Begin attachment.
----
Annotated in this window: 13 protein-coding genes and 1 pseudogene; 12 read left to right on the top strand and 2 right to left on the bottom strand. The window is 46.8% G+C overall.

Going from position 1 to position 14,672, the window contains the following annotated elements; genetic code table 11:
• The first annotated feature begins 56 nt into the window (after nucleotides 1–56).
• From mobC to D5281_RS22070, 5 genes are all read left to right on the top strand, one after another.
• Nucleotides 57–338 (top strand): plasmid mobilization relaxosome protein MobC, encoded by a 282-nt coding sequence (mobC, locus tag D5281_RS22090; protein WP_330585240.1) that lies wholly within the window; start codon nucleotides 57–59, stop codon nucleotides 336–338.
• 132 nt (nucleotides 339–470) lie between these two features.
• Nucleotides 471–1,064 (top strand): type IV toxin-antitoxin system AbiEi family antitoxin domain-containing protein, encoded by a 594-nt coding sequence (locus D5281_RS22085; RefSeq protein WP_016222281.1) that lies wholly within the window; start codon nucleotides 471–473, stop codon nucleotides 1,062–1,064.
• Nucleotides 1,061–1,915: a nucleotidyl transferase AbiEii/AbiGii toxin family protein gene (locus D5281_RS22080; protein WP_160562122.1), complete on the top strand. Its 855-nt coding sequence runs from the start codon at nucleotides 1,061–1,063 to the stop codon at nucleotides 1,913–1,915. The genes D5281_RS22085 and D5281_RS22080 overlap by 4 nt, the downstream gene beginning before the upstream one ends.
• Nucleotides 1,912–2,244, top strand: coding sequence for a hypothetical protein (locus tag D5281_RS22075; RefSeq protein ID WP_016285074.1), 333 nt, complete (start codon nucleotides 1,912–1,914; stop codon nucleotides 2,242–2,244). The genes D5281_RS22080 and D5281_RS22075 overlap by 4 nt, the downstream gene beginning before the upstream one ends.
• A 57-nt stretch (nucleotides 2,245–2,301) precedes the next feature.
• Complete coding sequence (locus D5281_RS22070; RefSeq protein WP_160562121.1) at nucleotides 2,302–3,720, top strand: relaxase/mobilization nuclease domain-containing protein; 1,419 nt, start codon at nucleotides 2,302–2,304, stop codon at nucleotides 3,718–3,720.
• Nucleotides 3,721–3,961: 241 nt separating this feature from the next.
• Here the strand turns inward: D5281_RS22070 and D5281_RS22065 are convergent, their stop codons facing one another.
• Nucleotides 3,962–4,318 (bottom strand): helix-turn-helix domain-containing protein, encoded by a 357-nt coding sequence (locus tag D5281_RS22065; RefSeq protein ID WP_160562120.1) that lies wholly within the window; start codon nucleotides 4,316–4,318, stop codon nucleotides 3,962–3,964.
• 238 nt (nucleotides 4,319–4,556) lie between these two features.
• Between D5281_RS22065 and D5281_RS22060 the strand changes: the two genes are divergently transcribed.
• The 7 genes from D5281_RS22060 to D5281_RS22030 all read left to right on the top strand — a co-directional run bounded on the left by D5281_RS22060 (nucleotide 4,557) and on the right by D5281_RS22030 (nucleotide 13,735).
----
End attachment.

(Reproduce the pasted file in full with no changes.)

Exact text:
Annotated in this window: 13 protein-coding genes and 1 pseudogene; 12 read left to right on the top strand and 2 right to left on the bottom strand. The window is 46.8% G+C overall.

Going from position 1 to position 14,672, the window contains the following annotated elements; genetic code table 11:
• The first annotated feature begins 56 nt into the window (after nucleotides 1–56).
• From mobC to D5281_RS22070, 5 genes are all read left to right on the top strand, one after another.
• Nucleotides 57–338 (top strand): plasmid mobilization relaxosome protein MobC, encoded by a 282-nt coding sequence (mobC, locus tag D5281_RS22090; protein WP_330585240.1) that lies wholly within the window; start codon nucleotides 57–59, stop codon nucleotides 336–338.
• 132 nt (nucleotides 339–470) lie between these two features.
• Nucleotides 471–1,064 (top strand): type IV toxin-antitoxin system AbiEi family antitoxin domain-containing protein, encoded by a 594-nt coding sequence (locus D5281_RS22085; RefSeq protein WP_016222281.1) that lies wholly within the window; start codon nucleotides 471–473, stop codon nucleotides 1,062–1,064.
• Nucleotides 1,061–1,915: a nucleotidyl transferase AbiEii/AbiGii toxin family protein gene (locus D5281_RS22080; protein WP_160562122.1), complete on the top strand. Its 855-nt coding sequence runs from the start codon at nucleotides 1,061–1,063 to the stop codon at nucleotides 1,913–1,915. The genes D5281_RS22085 and D5281_RS22080 overlap by 4 nt, the downstream gene beginning before the upstream one ends.
• Nucleotides 1,912–2,244, top strand: coding sequence for a hypothetical protein (locus tag D5281_RS22075; RefSeq protein ID WP_016285074.1), 333 nt, complete (start codon nucleotides 1,912–1,914; stop codon nucleotides 2,242–2,244). The genes D5281_RS22080 and D5281_RS22075 overlap by 4 nt, the downstream gene beginning before the upstream one ends.
• A 57-nt stretch (nucleotides 2,245–2,301) precedes the next feature.
• Complete coding sequence (locus D5281_RS22070; RefSeq protein WP_160562121.1) at nucleotides 2,302–3,720, top strand: relaxase/mobilization nuclease domain-containing protein; 1,419 nt, start codon at nucleotides 2,302–2,304, stop codon at nucleotides 3,718–3,720.
• Nucleotides 3,721–3,961: 241 nt separating this feature from the next.
• Here the strand turns inward: D5281_RS22070 and D5281_RS22065 are convergent, their stop codons facing one another.
• Nucleotides 3,962–4,318 (bottom strand): helix-turn-helix domain-containing protein, encoded by a 357-nt coding sequence (locus tag D5281_RS22065; RefSeq protein ID WP_160562120.1) that lies wholly within the window; start codon nucleotides 4,316–4,318, stop codon nucleotides 3,962–3,964.
• 238 nt (nucleotides 4,319–4,556) lie between these two features.
• Between D5281_RS22065 and D5281_RS22060 the strand changes: the two genes are divergently transcribed.
• The 7 genes from D5281_RS22060 to D5281_RS22030 all read left to right on the top strand — a co-directional run bounded on the left by D5281_RS22060 (nucleotide 4,557) and on the right by D5281_RS22030 (nucleotide 13,735).